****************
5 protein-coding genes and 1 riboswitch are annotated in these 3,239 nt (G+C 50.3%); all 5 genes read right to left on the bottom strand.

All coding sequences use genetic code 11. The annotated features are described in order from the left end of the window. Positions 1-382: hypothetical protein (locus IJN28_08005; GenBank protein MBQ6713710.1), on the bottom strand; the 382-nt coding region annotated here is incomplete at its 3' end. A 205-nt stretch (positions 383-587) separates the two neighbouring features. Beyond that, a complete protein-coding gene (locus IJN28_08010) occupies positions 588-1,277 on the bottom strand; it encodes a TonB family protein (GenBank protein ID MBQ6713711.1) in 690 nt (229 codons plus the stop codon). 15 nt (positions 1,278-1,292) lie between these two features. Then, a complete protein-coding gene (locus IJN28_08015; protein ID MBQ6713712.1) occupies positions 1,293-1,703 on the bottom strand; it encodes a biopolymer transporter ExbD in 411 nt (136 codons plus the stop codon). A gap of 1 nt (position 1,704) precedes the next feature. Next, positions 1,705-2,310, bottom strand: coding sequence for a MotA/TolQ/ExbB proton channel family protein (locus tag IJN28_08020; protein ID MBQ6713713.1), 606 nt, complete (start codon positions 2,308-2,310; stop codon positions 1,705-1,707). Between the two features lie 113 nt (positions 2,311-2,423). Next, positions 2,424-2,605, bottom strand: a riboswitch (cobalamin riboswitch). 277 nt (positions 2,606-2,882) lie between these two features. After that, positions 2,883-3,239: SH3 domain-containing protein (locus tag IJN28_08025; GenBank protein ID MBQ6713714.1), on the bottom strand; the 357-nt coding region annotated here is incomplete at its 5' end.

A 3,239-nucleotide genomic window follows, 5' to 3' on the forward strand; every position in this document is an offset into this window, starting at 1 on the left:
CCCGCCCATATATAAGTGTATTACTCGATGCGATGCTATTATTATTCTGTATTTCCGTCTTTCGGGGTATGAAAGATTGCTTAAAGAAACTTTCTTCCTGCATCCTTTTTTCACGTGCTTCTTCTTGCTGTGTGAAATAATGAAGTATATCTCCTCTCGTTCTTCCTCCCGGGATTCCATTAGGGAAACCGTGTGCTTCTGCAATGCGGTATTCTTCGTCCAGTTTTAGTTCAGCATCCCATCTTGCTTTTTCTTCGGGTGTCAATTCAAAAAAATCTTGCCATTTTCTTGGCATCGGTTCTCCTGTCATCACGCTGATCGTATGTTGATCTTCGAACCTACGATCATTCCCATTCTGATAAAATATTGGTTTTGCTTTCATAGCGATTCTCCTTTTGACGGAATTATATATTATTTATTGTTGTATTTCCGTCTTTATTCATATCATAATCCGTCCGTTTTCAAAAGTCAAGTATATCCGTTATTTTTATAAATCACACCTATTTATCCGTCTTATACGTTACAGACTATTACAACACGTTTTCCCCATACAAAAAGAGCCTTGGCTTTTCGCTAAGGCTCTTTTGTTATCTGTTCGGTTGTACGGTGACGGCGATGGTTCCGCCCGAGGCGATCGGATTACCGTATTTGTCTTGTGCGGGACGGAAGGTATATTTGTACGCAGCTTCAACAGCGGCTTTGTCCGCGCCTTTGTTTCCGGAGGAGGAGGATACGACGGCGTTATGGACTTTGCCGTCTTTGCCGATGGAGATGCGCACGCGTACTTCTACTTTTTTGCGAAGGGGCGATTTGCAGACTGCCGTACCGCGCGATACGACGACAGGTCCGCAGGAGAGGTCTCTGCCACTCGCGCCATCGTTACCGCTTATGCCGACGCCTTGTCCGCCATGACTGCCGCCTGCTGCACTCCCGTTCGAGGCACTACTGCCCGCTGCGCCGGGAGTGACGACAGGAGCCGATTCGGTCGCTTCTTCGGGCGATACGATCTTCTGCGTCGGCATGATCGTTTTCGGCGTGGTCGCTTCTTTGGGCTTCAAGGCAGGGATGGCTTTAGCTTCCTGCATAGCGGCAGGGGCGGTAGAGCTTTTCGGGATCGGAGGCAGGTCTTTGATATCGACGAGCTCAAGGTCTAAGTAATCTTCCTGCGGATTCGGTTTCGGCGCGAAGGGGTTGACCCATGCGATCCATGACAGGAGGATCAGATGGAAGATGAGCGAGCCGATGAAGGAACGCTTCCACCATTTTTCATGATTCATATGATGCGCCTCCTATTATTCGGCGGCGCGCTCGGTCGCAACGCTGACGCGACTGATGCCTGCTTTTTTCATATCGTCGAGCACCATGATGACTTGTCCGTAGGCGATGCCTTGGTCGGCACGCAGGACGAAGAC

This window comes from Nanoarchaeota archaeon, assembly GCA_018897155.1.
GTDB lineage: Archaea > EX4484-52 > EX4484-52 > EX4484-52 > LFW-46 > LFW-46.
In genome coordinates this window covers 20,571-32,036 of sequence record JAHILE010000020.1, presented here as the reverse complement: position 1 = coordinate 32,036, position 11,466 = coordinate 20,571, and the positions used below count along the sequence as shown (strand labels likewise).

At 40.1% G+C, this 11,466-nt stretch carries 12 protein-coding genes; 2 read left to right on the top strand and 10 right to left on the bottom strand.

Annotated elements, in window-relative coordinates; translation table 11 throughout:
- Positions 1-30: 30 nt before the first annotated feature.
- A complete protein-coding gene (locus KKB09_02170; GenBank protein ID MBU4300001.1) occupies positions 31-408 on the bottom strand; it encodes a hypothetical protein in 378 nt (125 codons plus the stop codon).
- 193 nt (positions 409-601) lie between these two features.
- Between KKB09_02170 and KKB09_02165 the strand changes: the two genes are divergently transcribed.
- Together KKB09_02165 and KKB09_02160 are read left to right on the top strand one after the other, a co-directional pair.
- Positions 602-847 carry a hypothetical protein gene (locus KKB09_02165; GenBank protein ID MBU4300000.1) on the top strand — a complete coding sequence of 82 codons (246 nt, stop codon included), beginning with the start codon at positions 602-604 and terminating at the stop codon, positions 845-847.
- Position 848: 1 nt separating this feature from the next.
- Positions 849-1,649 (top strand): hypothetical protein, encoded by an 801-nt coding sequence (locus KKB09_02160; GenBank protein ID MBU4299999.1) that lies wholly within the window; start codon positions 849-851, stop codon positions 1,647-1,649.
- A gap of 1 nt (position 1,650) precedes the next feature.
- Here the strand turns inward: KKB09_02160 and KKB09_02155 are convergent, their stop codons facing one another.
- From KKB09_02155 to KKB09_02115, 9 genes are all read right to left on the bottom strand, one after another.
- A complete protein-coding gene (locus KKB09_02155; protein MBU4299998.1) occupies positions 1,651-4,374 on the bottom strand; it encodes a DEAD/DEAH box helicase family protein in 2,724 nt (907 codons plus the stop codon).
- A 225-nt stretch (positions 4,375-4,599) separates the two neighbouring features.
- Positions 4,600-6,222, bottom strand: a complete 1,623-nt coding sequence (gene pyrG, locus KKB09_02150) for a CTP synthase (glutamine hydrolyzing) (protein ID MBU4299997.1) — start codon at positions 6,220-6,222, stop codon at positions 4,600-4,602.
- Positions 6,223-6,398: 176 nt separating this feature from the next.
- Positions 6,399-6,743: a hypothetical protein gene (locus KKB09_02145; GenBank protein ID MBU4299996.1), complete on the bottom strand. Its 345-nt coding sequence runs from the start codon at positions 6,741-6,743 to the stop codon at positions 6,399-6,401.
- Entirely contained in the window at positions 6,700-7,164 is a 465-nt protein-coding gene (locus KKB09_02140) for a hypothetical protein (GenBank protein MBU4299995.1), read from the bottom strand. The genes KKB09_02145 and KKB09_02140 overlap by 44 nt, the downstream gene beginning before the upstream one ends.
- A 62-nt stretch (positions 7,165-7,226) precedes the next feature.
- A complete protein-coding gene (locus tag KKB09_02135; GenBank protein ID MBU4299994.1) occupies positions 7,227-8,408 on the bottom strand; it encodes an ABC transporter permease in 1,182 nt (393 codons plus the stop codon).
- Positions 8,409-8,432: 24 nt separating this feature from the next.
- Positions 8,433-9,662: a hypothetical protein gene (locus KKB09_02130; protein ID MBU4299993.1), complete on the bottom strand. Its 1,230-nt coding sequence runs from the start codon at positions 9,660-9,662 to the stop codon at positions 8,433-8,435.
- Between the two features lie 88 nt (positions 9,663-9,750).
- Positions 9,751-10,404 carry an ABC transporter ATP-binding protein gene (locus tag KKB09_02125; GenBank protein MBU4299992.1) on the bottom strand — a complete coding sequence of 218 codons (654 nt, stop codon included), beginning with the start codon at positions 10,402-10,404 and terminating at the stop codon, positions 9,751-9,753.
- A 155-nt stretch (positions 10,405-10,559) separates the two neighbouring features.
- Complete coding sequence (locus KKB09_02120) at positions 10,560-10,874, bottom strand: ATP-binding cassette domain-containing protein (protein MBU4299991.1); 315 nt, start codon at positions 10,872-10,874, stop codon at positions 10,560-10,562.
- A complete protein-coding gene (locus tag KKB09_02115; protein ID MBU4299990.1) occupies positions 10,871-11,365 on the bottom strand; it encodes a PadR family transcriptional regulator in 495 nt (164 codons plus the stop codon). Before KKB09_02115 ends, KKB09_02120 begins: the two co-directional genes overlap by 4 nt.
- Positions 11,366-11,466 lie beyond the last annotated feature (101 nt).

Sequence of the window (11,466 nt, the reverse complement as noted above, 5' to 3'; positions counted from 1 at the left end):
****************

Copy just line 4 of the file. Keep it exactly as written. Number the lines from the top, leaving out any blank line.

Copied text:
CCCGCCCATATATAAGTGTATTACTCGATGCGATGCTATTATTATTCTGTATTTCCGTCTTTCGGGGTATGAAAGATTGCTTAAAGAAACTTTCTTCCTGCATCCTTTTTTCACGTGCTTCTTCTTGCTGTGTGAAATAATGAAGTATATCTCCTCTCGTTCTTCCTCCCGGGATTCCATTAGGGAAACCGTGTGCTTCTGCAATGCGGTATTCTTCGTCCAGTTTTAGTTCAGCATCCCATCTTGCTTTTTCTTCGGGTGTCAATTCAAAAAAATCTTGCCATTTTCTTGGCATCGGTTCTCCTGTCATCACGCTGATCGTATGTTGATCTTCGAACCTACGATCATTCCCATTCTGATAAAATATTGGTTTTGCTTTCATAGCGATTCTCCTTTTGACGGAATTATATATTATTTATTGTTGTATTTCCGTCTTTATTCATATCATAATCCGTCCGTTTTCAAAAGTCAAGTATATCCGTTATTTTTATAAATCACACCTATTTATCCGTCTTATACGTTACAGACTATTACAACACGTTTTCCCCATACAAAAAGAGCCTTGGCTTTTCGCTAAGGCTCTTTTGTTATCTGTTCGGTTGTACGGTGACGGCGATGGTTCCGCCCGAGGCGATCGGATTACCGTATTTGTCTTGTGCGGGACGGAAGGTATATTTGTACGCAGCTTCAACAGCGGCTTTGTCCGCGCCTTTGTTTCCGGAGGAGGAGGATACGACGGCGTTATGGACTTTGCCGTCTTTGCCGATGGAGATGCGCACGCGTACTTCTACTTTTTTGCGAAGGGGCGATTTGCAGACTGCCGTACCGCGCGATACGACGACAGGTCCGCAGGAGAGGTCTCTGCCACTCGCGCCATCGTTACCGCTTATGCCGACGCCTTGTCCGCCATGACTGCCGCCTGCTGCACTCCCGTTCGAGGCACTACTGCCCGCTGCGCCGGGAGTGACGACAGGAGCCGATTCGGTCGCTTCTTCGGGCGATACGATCTTCTGCGTCGGCATGATCGTTTTCGGCGTGGTCGCTTCTTTGGGCTTCAAGGCAGGGATGGCTTTAGCTTCCTGCATAGCGGCAGGGGCGGTAGAGCTTTTCGGGATCGGAGGCAGGTCTTTGATATCGACGAGCTCAAGGTCTAAGTAATCTTCCTGCGGATTCGGTTTCGGCGCGAAGGGGTTGACCCATGCGATCCATGACAGGAGGATCAGATGGAAGATGAGCGAGCCGATGAAGGAACGCTTCCACCATTTTTCATGATTCATATGATGCGCCTCCTATTATTCGGCGGCGCGCTCGGTCGCAACGCTGACGCGACTGATGCCTGCTTTTTTCATATCGTCGAGCACCATGATGACTTGTCCGTAGGCGATGCCTTGGTCGGCACGCAGGACGAAGAC